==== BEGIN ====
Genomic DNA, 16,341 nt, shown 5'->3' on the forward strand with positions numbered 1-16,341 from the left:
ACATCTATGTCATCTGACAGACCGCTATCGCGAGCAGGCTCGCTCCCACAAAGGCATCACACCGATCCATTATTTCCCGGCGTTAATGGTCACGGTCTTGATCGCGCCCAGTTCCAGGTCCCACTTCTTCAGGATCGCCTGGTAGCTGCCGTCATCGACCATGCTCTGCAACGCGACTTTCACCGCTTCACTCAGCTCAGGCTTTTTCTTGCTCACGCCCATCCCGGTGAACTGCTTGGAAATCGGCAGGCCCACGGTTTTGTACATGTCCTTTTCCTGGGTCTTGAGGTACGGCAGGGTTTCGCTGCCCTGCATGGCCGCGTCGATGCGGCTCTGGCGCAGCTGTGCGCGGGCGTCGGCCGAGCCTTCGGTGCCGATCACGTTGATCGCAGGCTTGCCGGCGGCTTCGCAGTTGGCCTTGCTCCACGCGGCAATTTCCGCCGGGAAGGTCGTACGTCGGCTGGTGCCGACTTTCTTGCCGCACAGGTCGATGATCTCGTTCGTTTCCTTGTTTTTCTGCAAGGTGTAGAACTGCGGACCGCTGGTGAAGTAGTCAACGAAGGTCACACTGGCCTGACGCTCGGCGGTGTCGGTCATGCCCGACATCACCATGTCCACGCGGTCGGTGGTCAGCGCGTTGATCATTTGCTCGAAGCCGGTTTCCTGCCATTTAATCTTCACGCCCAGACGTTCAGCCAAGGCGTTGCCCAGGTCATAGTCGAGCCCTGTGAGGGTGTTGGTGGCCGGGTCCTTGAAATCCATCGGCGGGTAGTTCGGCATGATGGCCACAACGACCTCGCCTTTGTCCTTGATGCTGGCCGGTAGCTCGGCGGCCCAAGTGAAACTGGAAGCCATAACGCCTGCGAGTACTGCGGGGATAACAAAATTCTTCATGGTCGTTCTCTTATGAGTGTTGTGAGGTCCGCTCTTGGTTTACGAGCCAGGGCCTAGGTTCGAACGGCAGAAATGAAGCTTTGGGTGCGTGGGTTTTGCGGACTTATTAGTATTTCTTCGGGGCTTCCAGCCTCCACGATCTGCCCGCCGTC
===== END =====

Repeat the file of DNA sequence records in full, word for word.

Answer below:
Genomic DNA, 16,341 nt, shown 5'->3' on the forward strand with positions numbered 1-16,341 from the left:
ACATCTATGTCATCTGACAGACCGCTATCGCGAGCAGGCTCGCTCCCACAAAGGCATCACACCGATCCATTATTTCCCGGCGTTAATGGTCACGGTCTTGATCGCGCCCAGTTCCAGGTCCCACTTCTTCAGGATCGCCTGGTAGCTGCCGTCATCGACCATGCTCTGCAACGCGACTTTCACCGCTTCACTCAGCTCAGGCTTTTTCTTGCTCACGCCCATCCCGGTGAACTGCTTGGAAATCGGCAGGCCCACGGTTTTGTACATGTCCTTTTCCTGGGTCTTGAGGTACGGCAGGGTTTCGCTGCCCTGCATGGCCGCGTCGATGCGGCTCTGGCGCAGCTGTGCGCGGGCGTCGGCCGAGCCTTCGGTGCCGATCACGTTGATCGCAGGCTTGCCGGCGGCTTCGCAGTTGGCCTTGCTCCACGCGGCAATTTCCGCCGGGAAGGTCGTACGTCGGCTGGTGCCGACTTTCTTGCCGCACAGGTCGATGATCTCGTTCGTTTCCTTGTTTTTCTGCAAGGTGTAGAACTGCGGACCGCTGGTGAAGTAGTCAACGAAGGTCACACTGGCCTGACGCTCGGCGGTGTCGGTCATGCCCGACATCACCATGTCCACGCGGTCGGTGGTCAGCGCGTTGATCATTTGCTCGAAGCCGGTTTCCTGCCATTTAATCTTCACGCCCAGACGTTCAGCCAAGGCGTTGCCCAGGTCATAGTCGAGCCCTGTGAGGGTGTTGGTGGCCGGGTCCTTGAAATCCATCGGCGGGTAGTTCGGCATGATGGCCACAACGACCTCGCCTTTGTCCTTGATGCTGGCCGGTAGCTCGGCGGCCCAAGTGAAACTGGAAGCCATAACGCCTGCGAGTACTGCGGGGATAACAAAATTCTTCATGGTCGTTCTCTTATGAGTGTTGTGAGGTCCGCTCTTGGTTTACGAGCCAGGGCCTAGGTTCGAACGGCAGAAATGAAGCTTTGGGTGCGTGGGTTTTGCGGACTTATTAGTATTTCTTCGGGGCTTCCAGCCTCCACGATCTGCCCGCCGTC